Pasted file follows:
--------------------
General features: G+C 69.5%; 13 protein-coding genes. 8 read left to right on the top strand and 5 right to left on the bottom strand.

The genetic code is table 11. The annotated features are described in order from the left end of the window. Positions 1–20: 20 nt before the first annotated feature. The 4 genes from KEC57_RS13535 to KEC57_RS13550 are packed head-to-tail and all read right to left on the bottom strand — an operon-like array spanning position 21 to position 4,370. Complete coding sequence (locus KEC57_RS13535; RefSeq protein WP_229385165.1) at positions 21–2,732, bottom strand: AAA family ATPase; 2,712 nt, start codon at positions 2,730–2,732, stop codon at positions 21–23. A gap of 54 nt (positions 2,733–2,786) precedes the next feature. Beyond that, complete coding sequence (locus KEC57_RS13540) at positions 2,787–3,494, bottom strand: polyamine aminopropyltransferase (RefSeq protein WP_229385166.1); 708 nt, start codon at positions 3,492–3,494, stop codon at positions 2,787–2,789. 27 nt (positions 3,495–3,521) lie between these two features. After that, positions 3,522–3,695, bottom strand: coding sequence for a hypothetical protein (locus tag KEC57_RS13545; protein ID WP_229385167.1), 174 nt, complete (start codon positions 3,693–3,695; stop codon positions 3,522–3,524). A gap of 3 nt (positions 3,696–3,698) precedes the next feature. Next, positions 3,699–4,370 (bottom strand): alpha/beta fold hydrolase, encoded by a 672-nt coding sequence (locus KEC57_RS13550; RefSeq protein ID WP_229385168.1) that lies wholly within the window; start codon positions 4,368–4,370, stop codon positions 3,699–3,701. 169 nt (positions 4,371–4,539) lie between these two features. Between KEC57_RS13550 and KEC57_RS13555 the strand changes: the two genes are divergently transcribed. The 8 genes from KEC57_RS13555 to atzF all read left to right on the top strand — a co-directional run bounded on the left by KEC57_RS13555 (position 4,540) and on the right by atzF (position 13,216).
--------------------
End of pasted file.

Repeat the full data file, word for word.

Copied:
General features: G+C 69.5%; 13 protein-coding genes. 8 read left to right on the top strand and 5 right to left on the bottom strand.

The genetic code is table 11. The annotated features are described in order from the left end of the window. Positions 1–20: 20 nt before the first annotated feature. The 4 genes from KEC57_RS13535 to KEC57_RS13550 are packed head-to-tail and all read right to left on the bottom strand — an operon-like array spanning position 21 to position 4,370. Complete coding sequence (locus KEC57_RS13535; RefSeq protein WP_229385165.1) at positions 21–2,732, bottom strand: AAA family ATPase; 2,712 nt, start codon at positions 2,730–2,732, stop codon at positions 21–23. A gap of 54 nt (positions 2,733–2,786) precedes the next feature. Beyond that, complete coding sequence (locus KEC57_RS13540) at positions 2,787–3,494, bottom strand: polyamine aminopropyltransferase (RefSeq protein WP_229385166.1); 708 nt, start codon at positions 3,492–3,494, stop codon at positions 2,787–2,789. 27 nt (positions 3,495–3,521) lie between these two features. After that, positions 3,522–3,695, bottom strand: coding sequence for a hypothetical protein (locus tag KEC57_RS13545; protein ID WP_229385167.1), 174 nt, complete (start codon positions 3,693–3,695; stop codon positions 3,522–3,524). A gap of 3 nt (positions 3,696–3,698) precedes the next feature. Next, positions 3,699–4,370 (bottom strand): alpha/beta fold hydrolase, encoded by a 672-nt coding sequence (locus KEC57_RS13550; RefSeq protein ID WP_229385168.1) that lies wholly within the window; start codon positions 4,368–4,370, stop codon positions 3,699–3,701. 169 nt (positions 4,371–4,539) lie between these two features. Between KEC57_RS13550 and KEC57_RS13555 the strand changes: the two genes are divergently transcribed. The 8 genes from KEC57_RS13555 to atzF all read left to right on the top strand — a co-directional run bounded on the left by KEC57_RS13555 (position 4,540) and on the right by atzF (position 13,216).